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Plass and the Surface Budget Fallacy

Filed under: — raypierre @ 13 January 2010

RealClimate is run by a rather loosely organized volunteer consortium of people with day jobs that in and of themselves can be quite consuming of attention. And so it came to pass that the first I learned about Gavin’s interest in the work of Plass was — by reading RealClimate! In fact, David Archer and I have a book due to appear this year from Wiley/Blackwell (The Warming Papers), which is a collection of historic papers on global warming, together with interpretive essays by David and myself. Needless to say, we pay a lot of attention to the seminal work by Plass in this book. His 1956 QJRMS technical paper on radiative transfer, which is largely the basis of his more popular writings on global warming, was one of the papers we chose to reprint in our collection. In reading historic papers, it is easy to fall into the trap of assuming that investigators of the past are working on the basis of the same underlying set of assumptions in common use today. Through a very close reading of the paper, David and I noticed something about the way Plass estimated surface temperature increase, that Gavin and all previous commentators on Plass — including Kaplan himself — seem to have overlooked.

These days, it is fairly common knowledge that determination of surface temperature change requires simultaneous satisfaction of the top-of-atmosphere energy budget and surface energy budget, and that in most circumstances it is the top-of-atmosphere budget that plays by far the leading role. This is one of the many things that Arrhenius got spot-on right in his conceptual framework for computing surface temperature. His computation explicitly takes both balance requirements into account, though substantial inaccuracies were introduced because the onerous computations involved in solving the model pretty much restricted him to a one-layer representation of the atmosphere. Later workers improved on Arrhenius by introducing multiple layers and more accurate spectroscopy, but did not always note the importance of satisfying the top-of-atmosphere balance. I think it seems natural to most people to assume that if one is interested in surface temperature, the surface budget must be the most important thing to look at. Plass, for all his brilliance in computing the radiative effects of CO2, was one of the ones who was led astray by this fallacy.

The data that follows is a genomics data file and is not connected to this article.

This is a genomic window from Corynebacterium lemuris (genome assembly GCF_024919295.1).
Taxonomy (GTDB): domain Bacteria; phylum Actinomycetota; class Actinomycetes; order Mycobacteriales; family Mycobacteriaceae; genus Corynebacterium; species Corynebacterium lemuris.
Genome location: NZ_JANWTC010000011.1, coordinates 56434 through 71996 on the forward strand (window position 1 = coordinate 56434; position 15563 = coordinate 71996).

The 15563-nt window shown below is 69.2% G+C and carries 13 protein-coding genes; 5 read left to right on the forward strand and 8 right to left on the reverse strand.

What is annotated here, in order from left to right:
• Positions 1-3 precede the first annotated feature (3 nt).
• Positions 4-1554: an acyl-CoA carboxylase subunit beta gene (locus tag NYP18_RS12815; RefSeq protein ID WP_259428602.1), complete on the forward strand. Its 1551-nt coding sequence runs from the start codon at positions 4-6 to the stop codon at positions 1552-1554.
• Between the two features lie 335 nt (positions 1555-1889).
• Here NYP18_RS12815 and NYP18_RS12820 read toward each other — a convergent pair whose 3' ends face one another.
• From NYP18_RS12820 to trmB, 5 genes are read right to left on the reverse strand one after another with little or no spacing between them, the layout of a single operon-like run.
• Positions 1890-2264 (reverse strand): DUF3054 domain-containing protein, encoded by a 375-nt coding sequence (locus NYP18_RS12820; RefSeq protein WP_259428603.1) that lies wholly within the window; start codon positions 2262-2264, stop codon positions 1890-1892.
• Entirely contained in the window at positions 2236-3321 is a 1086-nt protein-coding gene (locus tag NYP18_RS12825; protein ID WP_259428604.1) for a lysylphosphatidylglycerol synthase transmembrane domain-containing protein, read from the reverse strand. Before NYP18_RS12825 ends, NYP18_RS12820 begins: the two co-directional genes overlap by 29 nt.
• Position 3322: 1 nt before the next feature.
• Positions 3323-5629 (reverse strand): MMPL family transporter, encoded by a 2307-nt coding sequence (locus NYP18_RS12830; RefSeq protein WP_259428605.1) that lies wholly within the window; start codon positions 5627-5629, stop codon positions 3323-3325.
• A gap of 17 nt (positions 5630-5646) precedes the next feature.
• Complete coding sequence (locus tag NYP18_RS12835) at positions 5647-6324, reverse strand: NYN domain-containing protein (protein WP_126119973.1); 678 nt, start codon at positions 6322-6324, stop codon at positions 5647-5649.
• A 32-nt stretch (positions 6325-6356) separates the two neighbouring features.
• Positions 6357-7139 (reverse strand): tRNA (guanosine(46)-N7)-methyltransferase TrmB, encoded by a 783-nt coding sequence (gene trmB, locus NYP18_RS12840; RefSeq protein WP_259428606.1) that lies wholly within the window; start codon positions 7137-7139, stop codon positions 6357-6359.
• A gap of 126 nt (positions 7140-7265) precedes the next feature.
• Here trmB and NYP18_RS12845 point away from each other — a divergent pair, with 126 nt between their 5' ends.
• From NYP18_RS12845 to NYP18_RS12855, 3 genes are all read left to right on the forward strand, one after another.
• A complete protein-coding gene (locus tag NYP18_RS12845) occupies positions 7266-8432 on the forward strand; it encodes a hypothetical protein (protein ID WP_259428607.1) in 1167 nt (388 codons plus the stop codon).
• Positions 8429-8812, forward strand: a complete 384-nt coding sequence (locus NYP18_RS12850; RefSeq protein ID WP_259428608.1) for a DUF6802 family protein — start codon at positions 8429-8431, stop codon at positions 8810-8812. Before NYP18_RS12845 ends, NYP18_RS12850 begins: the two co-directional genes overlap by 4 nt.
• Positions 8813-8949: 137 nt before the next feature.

Since discussions of radiative forcing today are almost invariably based on top-of-atmosphere budgets (or at least top-of- troposphere budgets, which are almost the same thing), it is natural for the modern reader to assume that when a paper quotes a radiative forcing, it must be a top-of-atmosphere forcing. This is what Gavin assumed, but a close reading of the 1956 QJRMS paper shows that this is not, in fact, what Plass was talking about. In that paper, Plass does not get around to turning his voluminous radiative calculations into a surface temperature change until nearly the last page of the paper, and when he does, he spends barely a page explaining the reasoning.

The radiative forcing Plass quotes is actually the increase in downward infrared radiation to the surface, which you get if you double CO2 while holding the atmospheric temperature fixed . This back-radiation increases because increasing the concentration of a greenhouse gas makes the atmosphere a more efficient emitter of infrared radiation, at least up to the point where the lowest bits of the atmosphere emit so well that they essentially have become a blackbody, whereafter the emission to the ground can no longer increase unless the air temperature changes. For Earthlike conditions, the emission from CO2 is nowhere near saturated in this sense (see this post ) , so Plass was entirely correct in inferring an increase in the back-radiation, at least for a relatively dry atmosphere. Adding CO2 to the atmosphere is a bit like turning up the dial on a heat lamp you are lying underneath.

It is in the final stages of the calculation that Plass went wrong. He assumed that the surface would get rid of the extra infrared radiation it was receiving by heating up until it was able to radiate away the excess. This reasoning ignores the fact that radiation is not the only means of exchanging heat between the atmosphere and the surface. There are also turbulent exchanges, including evaporation, and these would tend to limit the surface warming to values far less than the values Plass estimated. Further, when the lower atmosphere is warm and moist, such as in the tropics, the great infrared opacity of the large quantity of water vapor tends to limit the direct effect of CO2 on back-radiation into the surface, which further limits the surface warming if the air temperature is held fixed as Plass did. To be fair, Plass does include a sentence implying that he was concerned about the portion of the retained flux that exited through the top of the atmosphere, but even if one gives the most generous interpretation to what might have been meant by this statement, there is no way to make a consistent calculation out of it, given the use of the surface back-radiation as radiative forcing.